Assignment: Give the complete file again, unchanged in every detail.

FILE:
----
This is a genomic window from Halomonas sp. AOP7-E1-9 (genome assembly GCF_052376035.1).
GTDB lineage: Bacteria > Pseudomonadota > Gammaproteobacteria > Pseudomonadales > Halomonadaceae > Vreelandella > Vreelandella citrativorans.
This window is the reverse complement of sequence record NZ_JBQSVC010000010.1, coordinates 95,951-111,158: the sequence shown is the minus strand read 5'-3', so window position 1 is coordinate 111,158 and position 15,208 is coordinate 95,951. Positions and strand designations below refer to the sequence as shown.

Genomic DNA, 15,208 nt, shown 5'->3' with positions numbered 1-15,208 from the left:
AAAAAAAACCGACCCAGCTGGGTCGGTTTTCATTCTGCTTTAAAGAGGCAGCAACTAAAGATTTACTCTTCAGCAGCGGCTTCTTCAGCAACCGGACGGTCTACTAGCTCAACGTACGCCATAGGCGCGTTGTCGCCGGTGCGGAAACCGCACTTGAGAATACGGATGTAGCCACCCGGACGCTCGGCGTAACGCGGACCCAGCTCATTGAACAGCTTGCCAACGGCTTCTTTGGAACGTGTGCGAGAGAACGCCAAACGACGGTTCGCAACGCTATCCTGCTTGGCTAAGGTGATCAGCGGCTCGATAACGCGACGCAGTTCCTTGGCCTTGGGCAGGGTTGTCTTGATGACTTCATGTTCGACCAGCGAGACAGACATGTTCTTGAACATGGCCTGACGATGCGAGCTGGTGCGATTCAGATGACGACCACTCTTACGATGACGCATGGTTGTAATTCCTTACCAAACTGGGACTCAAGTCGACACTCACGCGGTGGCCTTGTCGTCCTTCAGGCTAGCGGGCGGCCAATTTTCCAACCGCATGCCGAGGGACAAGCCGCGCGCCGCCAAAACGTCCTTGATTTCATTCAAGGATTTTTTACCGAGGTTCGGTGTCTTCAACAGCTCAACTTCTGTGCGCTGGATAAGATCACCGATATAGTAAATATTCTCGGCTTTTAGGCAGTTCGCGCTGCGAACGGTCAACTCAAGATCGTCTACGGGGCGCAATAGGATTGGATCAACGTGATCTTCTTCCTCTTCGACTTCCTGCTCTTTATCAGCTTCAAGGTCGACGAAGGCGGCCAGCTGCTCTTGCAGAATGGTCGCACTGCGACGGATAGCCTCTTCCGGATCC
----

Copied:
This is a genomic window from Halomonas sp. AOP7-E1-9 (genome assembly GCF_052376035.1).
GTDB lineage: Bacteria > Pseudomonadota > Gammaproteobacteria > Pseudomonadales > Halomonadaceae > Vreelandella > Vreelandella citrativorans.
This window is the reverse complement of sequence record NZ_JBQSVC010000010.1, coordinates 95,951-111,158: the sequence shown is the minus strand read 5'-3', so window position 1 is coordinate 111,158 and position 15,208 is coordinate 95,951. Positions and strand designations below refer to the sequence as shown.

Genomic DNA, 15,208 nt, shown 5'->3' with positions numbered 1-15,208 from the left:
AAAAAAAACCGACCCAGCTGGGTCGGTTTTCATTCTGCTTTAAAGAGGCAGCAACTAAAGATTTACTCTTCAGCAGCGGCTTCTTCAGCAACCGGACGGTCTACTAGCTCAACGTACGCCATAGGCGCGTTGTCGCCGGTGCGGAAACCGCACTTGAGAATACGGATGTAGCCACCCGGACGCTCGGCGTAACGCGGACCCAGCTCATTGAACAGCTTGCCAACGGCTTCTTTGGAACGTGTGCGAGAGAACGCCAAACGACGGTTCGCAACGCTATCCTGCTTGGCTAAGGTGATCAGCGGCTCGATAACGCGACGCAGTTCCTTGGCCTTGGGCAGGGTTGTCTTGATGACTTCATGTTCGACCAGCGAGACAGACATGTTCTTGAACATGGCCTGACGATGCGAGCTGGTGCGATTCAGATGACGACCACTCTTACGATGACGCATGGTTGTAATTCCTTACCAAACTGGGACTCAAGTCGACACTCACGCGGTGGCCTTGTCGTCCTTCAGGCTAGCGGGCGGCCAATTTTCCAACCGCATGCCGAGGGACAAGCCGCGCGCCGCCAAAACGTCCTTGATTTCATTCAAGGATTTTTTACCGAGGTTCGGTGTCTTCAACAGCTCAACTTCTGTGCGCTGGATAAGATCACCGATATAGTAAATATTCTCGGCTTTTAGGCAGTTCGCGCTGCGAACGGTCAACTCAAGATCGTCTACGGGGCGCAATAGGATTGGATCAACGTGATCTTCTTCCTCTTCGACTTCCTGCTCTTTATCAGCTTCAAGGTCGACGAAGGCGGCCAGCTGCTCTTGCAGAATGGTCGCACTGCGACGGATAGCCTCTTCCGGATCC